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Is resurrecting Neandertals unethical?

Gene ExpressionBy Razib KhanJul 17, 2012 1:34 PM

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An interview with paleoanthropologist Chris Stringer:

This raises one more question: Could we ever clone these extinct people? Science is moving on so fast. The first bit of Neanderthal mitochondrial DNA was recovered in 1997. No one then could have believed that 10 years later we might have most of the genome. And a few years after that, we’d have whole Denisovan and Neanderthal genomes available. So no one would have thought cloning was a possibility. Now, at least theoretically, if someone had enough money, and I’d say stupidity, to do it, you could cut and paste those Denisovan mutations into a modern human genome, and then implant that into an egg and then grow a Denisovan. I think it would be completely unethical to do anything like that, but unfortunately someone with enough money, and vanity and arrogance, might attempt it one day. These creatures lived in the past in their own environments, in their own social groups. Bringing isolated individuals back, for our own curiosity or arrogant purposes, would be completely wrong.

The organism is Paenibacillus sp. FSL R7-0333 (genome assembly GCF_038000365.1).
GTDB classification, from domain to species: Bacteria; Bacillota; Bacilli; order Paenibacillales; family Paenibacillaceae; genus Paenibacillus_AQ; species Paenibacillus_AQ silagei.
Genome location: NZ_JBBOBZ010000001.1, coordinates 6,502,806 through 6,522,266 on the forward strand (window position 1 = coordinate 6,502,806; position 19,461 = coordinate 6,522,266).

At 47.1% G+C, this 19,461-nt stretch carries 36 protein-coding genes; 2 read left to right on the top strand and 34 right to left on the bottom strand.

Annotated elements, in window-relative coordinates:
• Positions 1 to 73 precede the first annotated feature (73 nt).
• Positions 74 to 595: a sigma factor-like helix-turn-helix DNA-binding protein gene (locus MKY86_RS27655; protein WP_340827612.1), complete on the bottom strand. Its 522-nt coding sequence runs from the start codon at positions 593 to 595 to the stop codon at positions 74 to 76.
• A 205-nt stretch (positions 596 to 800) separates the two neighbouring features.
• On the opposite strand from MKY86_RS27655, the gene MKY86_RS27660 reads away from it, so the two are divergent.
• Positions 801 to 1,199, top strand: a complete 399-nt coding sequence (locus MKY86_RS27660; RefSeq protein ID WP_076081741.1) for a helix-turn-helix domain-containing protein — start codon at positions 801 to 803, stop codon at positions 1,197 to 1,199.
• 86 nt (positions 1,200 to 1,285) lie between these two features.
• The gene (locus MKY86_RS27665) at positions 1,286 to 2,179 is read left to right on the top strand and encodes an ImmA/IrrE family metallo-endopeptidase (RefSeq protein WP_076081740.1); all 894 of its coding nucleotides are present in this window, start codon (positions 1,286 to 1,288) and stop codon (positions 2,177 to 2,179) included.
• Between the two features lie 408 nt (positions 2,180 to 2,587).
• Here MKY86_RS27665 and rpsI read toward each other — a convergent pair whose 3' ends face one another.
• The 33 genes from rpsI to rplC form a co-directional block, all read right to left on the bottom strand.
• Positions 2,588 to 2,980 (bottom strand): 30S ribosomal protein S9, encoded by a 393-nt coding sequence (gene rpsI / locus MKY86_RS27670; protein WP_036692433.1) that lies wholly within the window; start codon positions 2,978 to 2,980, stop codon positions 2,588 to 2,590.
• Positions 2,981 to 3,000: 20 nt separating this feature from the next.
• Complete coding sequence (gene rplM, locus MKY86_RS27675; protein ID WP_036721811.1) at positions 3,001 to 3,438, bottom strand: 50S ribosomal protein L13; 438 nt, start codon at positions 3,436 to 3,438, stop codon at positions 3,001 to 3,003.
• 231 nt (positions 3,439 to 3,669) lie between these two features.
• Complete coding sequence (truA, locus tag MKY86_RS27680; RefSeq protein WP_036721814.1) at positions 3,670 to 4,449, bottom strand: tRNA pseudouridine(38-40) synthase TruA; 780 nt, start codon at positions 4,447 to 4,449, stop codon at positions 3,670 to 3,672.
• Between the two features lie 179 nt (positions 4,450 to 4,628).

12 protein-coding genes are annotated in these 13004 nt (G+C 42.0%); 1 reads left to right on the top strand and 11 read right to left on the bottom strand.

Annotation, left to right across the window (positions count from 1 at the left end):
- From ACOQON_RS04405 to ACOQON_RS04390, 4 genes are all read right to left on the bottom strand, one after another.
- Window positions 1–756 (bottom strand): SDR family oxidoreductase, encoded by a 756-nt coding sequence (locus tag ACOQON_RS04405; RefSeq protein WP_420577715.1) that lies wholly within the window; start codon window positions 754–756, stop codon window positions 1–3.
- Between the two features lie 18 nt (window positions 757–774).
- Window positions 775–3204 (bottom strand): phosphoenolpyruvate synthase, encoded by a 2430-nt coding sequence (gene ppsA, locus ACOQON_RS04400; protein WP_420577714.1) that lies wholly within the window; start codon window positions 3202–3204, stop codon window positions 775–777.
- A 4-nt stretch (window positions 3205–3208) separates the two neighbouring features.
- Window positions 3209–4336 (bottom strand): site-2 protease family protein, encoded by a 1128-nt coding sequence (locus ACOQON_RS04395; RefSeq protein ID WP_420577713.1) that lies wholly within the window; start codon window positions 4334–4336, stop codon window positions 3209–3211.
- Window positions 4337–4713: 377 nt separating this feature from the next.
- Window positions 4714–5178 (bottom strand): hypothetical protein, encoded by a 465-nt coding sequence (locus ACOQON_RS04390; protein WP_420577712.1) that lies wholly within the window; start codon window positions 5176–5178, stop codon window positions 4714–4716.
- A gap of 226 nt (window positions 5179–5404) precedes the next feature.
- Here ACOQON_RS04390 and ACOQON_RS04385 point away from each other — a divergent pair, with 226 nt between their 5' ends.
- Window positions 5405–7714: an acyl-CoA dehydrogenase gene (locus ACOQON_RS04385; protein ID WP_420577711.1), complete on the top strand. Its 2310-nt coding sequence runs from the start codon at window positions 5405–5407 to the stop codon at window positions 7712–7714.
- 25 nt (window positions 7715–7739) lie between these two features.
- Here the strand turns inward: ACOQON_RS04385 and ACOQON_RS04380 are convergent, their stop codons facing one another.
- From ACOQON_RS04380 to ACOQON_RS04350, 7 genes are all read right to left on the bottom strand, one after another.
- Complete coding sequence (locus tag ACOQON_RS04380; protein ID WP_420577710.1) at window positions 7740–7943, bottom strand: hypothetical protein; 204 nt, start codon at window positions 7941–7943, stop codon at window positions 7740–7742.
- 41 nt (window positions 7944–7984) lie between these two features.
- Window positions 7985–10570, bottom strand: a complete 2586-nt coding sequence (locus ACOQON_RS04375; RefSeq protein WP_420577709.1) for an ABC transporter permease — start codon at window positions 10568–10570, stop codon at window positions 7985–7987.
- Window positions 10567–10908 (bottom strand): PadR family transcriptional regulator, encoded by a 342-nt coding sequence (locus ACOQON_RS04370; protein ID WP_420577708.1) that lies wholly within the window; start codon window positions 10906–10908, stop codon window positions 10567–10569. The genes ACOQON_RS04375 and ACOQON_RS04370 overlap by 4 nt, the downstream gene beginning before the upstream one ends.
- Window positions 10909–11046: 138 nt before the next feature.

I do find it curious that Chris used the term "creatures." This probably not intentional, or with serious conscious intent, but Neadertals and Denisovans are creatures I think the ethical issues are strongly mitigated. After all, chimpanzees are used in medical experiments. I assume that the woolly mammoth will be the first extinct complex organism which is resurrected. But what if they're human??? Stalin purportedly wished to create ape-human super-soldiers. What if it is true that Neandertals were, and would be, far stronger on a per unit basis than humans? Can you imagine: "unleash the Neandertal brigade!" More optimistically, what if Neandertals lacked social intelligence, but exhibited very strong aptitudes in the visuo-spatial sciences? Neandertals had average cranial capacities which were larger than modern humans.

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